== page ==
New Mexico has factors that make defending its $3 billion agriculture and food industry challenging: (a) three major interstates traversing the agriculture-based state (I-10, I-25, and I-40); (b) an international border to the south; and (c) a diverse and widely spread agriculture and food critical infrastructure – in addition to almost 1.5 million cattle and acres of quality alfalfa hay, the state produces milk, cheese, pecan, chile, and other agricultural products. The New Mexico Department of Agriculture – in collaboration with New Mexico State University College of Agricultural, Consumer, and Environmental Sciences – created a coordination and training vehicle in 2005 called the Southwest Border Food Safety and Defense Center. The Center works closely with the New Mexico Department of Homeland Security and receives funding in part through emergency management planning grants. In 2013, the Center made close to 300,000 training and education contacts through face-to-face trainings, information sharing at food and agriculture events, and newspaper inserts.
Each year, in partnership with the Food and Drug Administration (FDA), the Center coordinates the New Mexico Food Protection Alliance Conference. Both public and private sector agencies and organizations come together to train, plan, and exercise for a food defense-related incident. In addition to the state alliance, county extension agents employed by New Mexico State University coordinate local food alliances for information gathering and dissemination.
The Center also hosted an FDA Food Defense Plan Builder training opportunity with many industry representatives in attendance, particularly the chile industry. After the Center presented at the Annual Chile Conference on food defense in early 2013, New Mexico’s chile industry has “stepped up” in order to ensure greater food defense planning and mitigation. “The benefits of working with our industry partners on food defense are immeasurable,” said Jeff Witte, Secretary of the New Mexico Department of Agriculture when interviewed at a New Mexico State University football game in late 2013 where the New Mexico Department of Agriculture helped coordinate Ag Day. “Not only do we protect our critical infrastructure, we get the private and public sectors communicating and partnering. We get to know each other.”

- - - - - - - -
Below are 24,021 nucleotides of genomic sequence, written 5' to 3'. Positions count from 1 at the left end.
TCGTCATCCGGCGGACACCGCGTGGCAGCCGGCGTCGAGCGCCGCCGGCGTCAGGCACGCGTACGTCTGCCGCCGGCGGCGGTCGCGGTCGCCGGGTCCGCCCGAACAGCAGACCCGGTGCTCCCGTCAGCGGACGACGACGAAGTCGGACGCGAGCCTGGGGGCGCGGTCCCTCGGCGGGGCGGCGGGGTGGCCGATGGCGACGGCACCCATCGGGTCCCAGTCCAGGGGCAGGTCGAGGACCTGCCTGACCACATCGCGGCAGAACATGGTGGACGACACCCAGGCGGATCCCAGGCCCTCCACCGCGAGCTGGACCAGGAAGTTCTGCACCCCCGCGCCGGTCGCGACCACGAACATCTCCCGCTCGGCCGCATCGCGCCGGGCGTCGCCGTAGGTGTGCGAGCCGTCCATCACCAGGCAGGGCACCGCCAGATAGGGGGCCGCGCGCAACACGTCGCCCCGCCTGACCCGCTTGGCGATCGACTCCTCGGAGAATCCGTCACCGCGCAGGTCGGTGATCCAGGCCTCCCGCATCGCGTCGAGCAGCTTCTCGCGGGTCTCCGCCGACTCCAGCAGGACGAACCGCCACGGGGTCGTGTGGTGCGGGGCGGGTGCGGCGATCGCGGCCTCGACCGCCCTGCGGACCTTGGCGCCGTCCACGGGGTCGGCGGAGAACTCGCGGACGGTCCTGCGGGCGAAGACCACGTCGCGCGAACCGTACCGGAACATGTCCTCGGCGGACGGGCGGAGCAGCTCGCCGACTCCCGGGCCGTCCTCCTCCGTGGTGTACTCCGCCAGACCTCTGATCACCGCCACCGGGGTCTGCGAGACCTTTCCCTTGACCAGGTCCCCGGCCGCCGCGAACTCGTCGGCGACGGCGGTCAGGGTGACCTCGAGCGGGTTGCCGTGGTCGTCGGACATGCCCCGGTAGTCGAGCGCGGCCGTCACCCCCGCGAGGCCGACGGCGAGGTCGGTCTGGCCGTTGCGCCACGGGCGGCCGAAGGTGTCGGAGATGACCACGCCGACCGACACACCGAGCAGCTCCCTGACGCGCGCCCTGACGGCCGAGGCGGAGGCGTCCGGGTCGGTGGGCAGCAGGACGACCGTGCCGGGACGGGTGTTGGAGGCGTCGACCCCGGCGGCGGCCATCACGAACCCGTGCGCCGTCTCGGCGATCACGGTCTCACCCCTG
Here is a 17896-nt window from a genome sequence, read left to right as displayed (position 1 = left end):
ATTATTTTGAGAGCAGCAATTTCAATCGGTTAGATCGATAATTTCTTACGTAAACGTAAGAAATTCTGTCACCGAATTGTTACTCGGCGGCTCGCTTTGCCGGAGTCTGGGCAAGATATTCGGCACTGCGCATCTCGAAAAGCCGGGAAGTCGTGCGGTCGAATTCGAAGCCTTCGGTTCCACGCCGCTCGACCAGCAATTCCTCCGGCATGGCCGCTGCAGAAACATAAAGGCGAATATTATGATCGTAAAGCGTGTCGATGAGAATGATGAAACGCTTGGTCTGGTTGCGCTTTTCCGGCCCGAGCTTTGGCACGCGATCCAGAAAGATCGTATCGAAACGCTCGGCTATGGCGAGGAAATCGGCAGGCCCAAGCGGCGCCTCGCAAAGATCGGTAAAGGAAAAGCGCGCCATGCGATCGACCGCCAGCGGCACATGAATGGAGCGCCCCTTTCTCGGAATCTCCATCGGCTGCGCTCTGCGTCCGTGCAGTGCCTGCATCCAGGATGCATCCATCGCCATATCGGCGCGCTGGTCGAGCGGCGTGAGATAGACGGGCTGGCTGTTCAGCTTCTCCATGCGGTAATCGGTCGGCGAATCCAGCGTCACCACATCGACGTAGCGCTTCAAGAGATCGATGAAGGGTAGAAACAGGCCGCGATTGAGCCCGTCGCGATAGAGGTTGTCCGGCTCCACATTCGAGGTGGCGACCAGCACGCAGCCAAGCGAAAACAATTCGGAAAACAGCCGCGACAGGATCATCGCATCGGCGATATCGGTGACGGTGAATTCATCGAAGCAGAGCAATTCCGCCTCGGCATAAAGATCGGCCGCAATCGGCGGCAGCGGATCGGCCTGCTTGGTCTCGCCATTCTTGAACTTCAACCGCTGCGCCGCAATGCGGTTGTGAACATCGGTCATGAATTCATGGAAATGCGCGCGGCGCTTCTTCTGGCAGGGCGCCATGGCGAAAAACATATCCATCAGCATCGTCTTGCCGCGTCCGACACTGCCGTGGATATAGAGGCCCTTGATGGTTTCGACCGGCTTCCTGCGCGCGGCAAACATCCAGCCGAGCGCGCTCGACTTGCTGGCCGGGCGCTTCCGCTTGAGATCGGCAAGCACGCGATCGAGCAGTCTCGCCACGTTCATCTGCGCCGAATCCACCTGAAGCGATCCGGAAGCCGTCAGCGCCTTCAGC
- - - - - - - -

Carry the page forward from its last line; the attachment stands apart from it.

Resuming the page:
Leading the Food Defense Effort
In July of last year, the Center created and conducted a functional exercise involving a salmonella outbreak on the New Mexico State University Campus. During that exercise, participants discovered numerous strengths and, as with any exercise, noted opportunities for improvement involving communication and effective use of the incident command system.
Through a cooperative agreement with the FDA’s Innovative Food Defense Program, partners in New Mexico finished the first version of a food defense recovery guide template in early 2013 that is currently available by emailing: firstname.lastname@example.org. New Mexico also champions other food defense-related activities found at http://www.fda.gov/fooddefense and emphasizes that food defense is everybody’s business.
Results of a Regional Resilience Assessment Program coordinated by the U.S. Department of Homeland Security of the dairy and cheese industries will be completed and reviewed in 2014. Those findings will assist with future planning and exercise efforts. In 2014, the New Mexico Department of Agriculture also plans to lead a “Cascading Events” full-scale exercise involving local and state partners, which will test private/public sector preparedness.
Kelly J. Hamilton, MPA, is the biosecurity director for the New Mexico Department of Agriculture and the Emergency Support Function (ESF #11) (agriculture and natural resources) coordinator for the State of New Mexico. He also co-directs the Southwest Border Food Safety and Defense Center and has spent more than 30 years in law enforcement and emergency preparedness. He works with the National Center for Biomedical Research and Training at Louisiana State University as a researcher, developer, and lecturer as well as at the Center for Agriculture and Food Security and Preparedness at the University of Tennessee, Knoxville.